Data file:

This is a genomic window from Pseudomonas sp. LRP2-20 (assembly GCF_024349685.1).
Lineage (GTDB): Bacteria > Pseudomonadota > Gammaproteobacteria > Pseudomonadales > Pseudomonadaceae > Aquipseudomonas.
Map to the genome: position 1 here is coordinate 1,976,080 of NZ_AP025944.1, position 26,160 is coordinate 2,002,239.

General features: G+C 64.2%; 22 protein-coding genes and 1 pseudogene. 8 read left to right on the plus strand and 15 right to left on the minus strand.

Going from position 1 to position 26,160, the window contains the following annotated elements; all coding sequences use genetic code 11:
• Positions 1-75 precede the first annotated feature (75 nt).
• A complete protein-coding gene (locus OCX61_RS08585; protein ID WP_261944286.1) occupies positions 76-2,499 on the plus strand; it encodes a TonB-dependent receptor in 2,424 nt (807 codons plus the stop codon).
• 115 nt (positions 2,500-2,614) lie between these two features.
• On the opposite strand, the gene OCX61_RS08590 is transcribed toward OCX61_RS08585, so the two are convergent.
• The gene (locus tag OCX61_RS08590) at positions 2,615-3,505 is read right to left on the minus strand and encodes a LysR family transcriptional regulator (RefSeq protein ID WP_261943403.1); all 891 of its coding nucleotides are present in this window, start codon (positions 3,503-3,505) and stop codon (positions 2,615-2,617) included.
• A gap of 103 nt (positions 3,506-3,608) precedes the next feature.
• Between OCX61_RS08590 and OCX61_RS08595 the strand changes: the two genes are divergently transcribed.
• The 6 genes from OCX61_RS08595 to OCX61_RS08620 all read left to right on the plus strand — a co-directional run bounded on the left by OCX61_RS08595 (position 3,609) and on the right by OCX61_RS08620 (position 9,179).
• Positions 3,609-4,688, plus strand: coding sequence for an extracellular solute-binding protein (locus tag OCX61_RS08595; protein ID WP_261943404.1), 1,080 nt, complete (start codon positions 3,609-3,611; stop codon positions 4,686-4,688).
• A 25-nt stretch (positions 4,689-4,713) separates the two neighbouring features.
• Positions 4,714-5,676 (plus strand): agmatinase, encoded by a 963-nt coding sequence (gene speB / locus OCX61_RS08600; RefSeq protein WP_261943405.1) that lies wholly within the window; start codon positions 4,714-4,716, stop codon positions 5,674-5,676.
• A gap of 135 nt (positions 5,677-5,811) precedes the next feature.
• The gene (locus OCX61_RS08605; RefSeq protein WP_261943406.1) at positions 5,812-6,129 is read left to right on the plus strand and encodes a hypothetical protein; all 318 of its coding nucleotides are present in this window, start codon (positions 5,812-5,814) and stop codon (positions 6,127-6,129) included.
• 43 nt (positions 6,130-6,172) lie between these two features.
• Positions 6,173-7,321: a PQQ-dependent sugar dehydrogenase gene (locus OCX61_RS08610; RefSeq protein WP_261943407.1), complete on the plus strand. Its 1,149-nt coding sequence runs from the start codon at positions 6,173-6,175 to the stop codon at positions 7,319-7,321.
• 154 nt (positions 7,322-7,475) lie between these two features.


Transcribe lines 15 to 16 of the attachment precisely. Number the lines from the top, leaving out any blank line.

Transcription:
• A 25-nt stretch (positions 4,689-4,713) separates the two neighbouring features.
• Positions 4,714-5,676 (plus strand): agmatinase, encoded by a 963-nt coding sequence (gene speB / locus OCX61_RS08600; RefSeq protein WP_261943405.1) that lies wholly within the window; start codon positions 4,714-4,716, stop codon positions 5,674-5,676.